This report provides the results of a detailed Level II analysis of scour potential at structure
BLOOTH00020001 on town highway 2 crossing Mill Brook, Bloomfield, Vermont (figures
1–8). A Level II study is a basic engineering analysis of the site, including a quantitative
analysis of stream stability and scour (U.S. Department of Transportation, 1993). Results of
a Level I scour investigation also are included in Appendix E of this report. A Level I
investigation provides a qualitative geomorphic characterization of the study site.
Information on the bridge, gleaned from Vermont Agency of Transportation (VTAOT)
files, was compiled prior to conducting Level I and Level II analyses and is found in
The site is in the White Mountain section of the New England Upland physiographic
province of north-east Vermont in the town of Bloomfield. The 4.85-mi2
drainage area is in
a predominantly rural and forested basin. In the vicinity of the study site, the banks have
dense woody vegetation coverage.
In the study area, Mill Brook has an incised, sinuous channel with a slope of approximately
0.03 ft/ft, an average channel top width of 28 ft and an average channel depth of 4 ft. The
predominant channel bed materials are gravel and cobbles (D50 is 57.3 mm or 0.188 ft). The
geomorphic assessment at the time of the Level I and Level II site visit on July 6, 1995,
indicated that the reach was stable.
The town highway 2 crossing of Mill Brook is a 26-ft-long, one-lane bridge consisting of
one 24-foot concrete span (Vermont Agency of Transportation, written commun., August 4,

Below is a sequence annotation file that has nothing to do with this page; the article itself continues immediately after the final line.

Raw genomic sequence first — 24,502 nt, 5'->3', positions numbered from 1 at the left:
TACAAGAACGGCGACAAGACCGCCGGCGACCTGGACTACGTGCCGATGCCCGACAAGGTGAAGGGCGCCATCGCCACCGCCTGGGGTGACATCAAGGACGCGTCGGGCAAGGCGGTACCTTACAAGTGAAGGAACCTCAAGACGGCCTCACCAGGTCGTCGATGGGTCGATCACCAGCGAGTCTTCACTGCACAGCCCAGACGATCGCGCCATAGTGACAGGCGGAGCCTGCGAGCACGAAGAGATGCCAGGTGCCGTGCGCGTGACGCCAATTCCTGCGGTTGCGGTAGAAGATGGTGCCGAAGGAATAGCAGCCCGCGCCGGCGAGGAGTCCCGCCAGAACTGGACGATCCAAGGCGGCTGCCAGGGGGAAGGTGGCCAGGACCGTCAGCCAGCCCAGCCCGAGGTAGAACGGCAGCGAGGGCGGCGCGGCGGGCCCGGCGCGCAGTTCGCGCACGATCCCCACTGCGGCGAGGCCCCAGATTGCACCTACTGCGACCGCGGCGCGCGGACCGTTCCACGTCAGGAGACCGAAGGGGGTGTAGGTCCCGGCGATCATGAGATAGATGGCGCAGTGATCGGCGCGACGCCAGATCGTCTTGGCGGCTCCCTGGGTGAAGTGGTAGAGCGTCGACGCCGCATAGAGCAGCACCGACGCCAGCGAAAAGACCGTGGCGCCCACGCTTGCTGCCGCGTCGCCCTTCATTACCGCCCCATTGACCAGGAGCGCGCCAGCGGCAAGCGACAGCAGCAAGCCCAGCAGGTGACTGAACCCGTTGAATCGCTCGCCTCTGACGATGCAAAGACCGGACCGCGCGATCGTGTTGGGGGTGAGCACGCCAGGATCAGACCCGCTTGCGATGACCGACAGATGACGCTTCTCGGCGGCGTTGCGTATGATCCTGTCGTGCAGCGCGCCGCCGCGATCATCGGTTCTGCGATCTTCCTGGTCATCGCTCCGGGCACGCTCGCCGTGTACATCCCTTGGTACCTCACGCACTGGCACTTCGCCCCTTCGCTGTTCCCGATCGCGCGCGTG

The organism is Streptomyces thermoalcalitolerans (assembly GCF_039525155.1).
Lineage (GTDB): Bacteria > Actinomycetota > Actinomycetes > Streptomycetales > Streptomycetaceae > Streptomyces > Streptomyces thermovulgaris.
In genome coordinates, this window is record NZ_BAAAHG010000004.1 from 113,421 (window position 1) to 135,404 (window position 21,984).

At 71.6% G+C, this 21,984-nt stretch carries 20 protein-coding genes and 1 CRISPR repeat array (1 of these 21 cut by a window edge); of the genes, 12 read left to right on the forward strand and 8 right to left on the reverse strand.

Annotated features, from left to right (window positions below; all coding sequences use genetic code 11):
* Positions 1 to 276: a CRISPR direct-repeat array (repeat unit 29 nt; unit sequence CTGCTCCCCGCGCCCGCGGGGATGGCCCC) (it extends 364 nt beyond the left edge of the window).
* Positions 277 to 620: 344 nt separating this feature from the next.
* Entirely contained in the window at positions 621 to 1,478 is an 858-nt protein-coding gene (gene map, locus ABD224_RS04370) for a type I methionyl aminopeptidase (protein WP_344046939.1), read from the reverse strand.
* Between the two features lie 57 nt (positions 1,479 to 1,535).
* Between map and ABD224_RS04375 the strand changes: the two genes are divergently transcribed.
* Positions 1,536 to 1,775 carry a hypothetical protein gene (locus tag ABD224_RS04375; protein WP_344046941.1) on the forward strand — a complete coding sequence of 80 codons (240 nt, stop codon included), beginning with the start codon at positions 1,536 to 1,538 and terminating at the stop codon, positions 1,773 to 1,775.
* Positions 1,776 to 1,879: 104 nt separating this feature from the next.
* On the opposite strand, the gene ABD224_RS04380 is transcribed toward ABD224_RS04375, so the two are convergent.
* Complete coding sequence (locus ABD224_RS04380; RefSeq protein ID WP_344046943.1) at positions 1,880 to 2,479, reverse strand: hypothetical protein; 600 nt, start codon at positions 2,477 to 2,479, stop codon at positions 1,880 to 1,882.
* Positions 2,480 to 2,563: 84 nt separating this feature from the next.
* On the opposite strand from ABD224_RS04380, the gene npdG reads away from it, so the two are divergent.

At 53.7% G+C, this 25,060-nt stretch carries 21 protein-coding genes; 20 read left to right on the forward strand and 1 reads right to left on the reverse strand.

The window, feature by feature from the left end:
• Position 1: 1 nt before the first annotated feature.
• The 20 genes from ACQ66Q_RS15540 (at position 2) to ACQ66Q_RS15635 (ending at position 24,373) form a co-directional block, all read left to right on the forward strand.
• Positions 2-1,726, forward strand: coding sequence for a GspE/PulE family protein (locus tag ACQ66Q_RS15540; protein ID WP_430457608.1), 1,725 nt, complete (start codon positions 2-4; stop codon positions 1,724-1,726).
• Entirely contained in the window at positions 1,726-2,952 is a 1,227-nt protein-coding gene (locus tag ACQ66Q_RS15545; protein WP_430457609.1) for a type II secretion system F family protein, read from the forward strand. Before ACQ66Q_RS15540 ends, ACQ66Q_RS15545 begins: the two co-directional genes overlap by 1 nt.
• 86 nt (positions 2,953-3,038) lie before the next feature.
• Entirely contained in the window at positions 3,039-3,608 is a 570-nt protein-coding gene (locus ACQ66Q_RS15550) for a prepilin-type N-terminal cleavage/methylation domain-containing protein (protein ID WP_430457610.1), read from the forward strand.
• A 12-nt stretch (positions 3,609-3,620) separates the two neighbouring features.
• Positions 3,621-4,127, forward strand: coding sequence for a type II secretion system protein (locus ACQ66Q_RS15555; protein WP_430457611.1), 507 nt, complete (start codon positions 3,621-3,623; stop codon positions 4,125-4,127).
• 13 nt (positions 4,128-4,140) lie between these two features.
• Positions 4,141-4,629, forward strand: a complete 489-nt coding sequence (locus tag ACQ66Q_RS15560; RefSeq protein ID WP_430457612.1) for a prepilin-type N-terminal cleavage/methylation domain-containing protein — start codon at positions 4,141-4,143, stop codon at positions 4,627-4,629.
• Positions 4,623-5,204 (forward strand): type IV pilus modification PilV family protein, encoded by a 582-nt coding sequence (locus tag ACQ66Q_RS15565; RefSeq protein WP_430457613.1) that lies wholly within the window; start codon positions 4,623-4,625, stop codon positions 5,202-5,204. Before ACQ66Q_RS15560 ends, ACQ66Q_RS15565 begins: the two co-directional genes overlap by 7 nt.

1994). The bridge is supported by vertical, concrete abutments with wingwalls. The channel
is skewed approximately 30 degrees to the opening while the opening-skew-to-roadway is
No scour was observed along the channel or at the bridge during the Level I assessment.
Type-2 stone fill (less than 24 inches diameter) was noted as present along all wingwalls.
Additional details describing conditions at the site are included in the Level II Summary
and Appendices D and E.
Scour depths and rock rip-rap sizes were computed using the general guidelines described
in Hydraulic Engineering Circular 18 (Richardson and others, 1995). Total scour at a
highway crossing is comprised of three components: 1) long-term aggradation or
degradation; 2) contraction scour (due to reduction in flow area caused by a bridge) and; 3)
local scour (caused by accelerated flow around piers and abutments). Total scour is the sum
of the three components. Equations are available to compute scour depths for contraction
and local scour and a summary of the results follows.
Contraction scour for all modelled flows ranged from 0 to 1.0 feet and the worst-case
contraction scour occurred at the incipient overtopping discharge. Abutment scour ranged
from 7.3 to 10.1 feet and the worst-case abutment scour occurred at the 500-year discharge.
Additional information on scour depths and depths to armoring are included in the section
titled “Scour Results”. Scoured-streambed elevations, based on the calculated scour depths,
are presented in tables 1 and 2. A cross-section of the scour computed at the bridge is
presented in figure 8. Scour depths were calculated assuming an infinite depth of erosive
material and a homogeneous particle-size distribution.
It is generally accepted that the Froehlich equation (abutment scour) gives “excessively
conservative estimates of scour depths” (Richardson and others, 1995, p. 47). Usually,
computed scour depths are evaluated in combination with other information including (but
not limited to) historical performance during flood events, the geomorphic stability
assessment, existing scour protection measures, and the results of the hydraulic analyses.
Therefore, scour depths adopted by VTAOT may differ from the computed values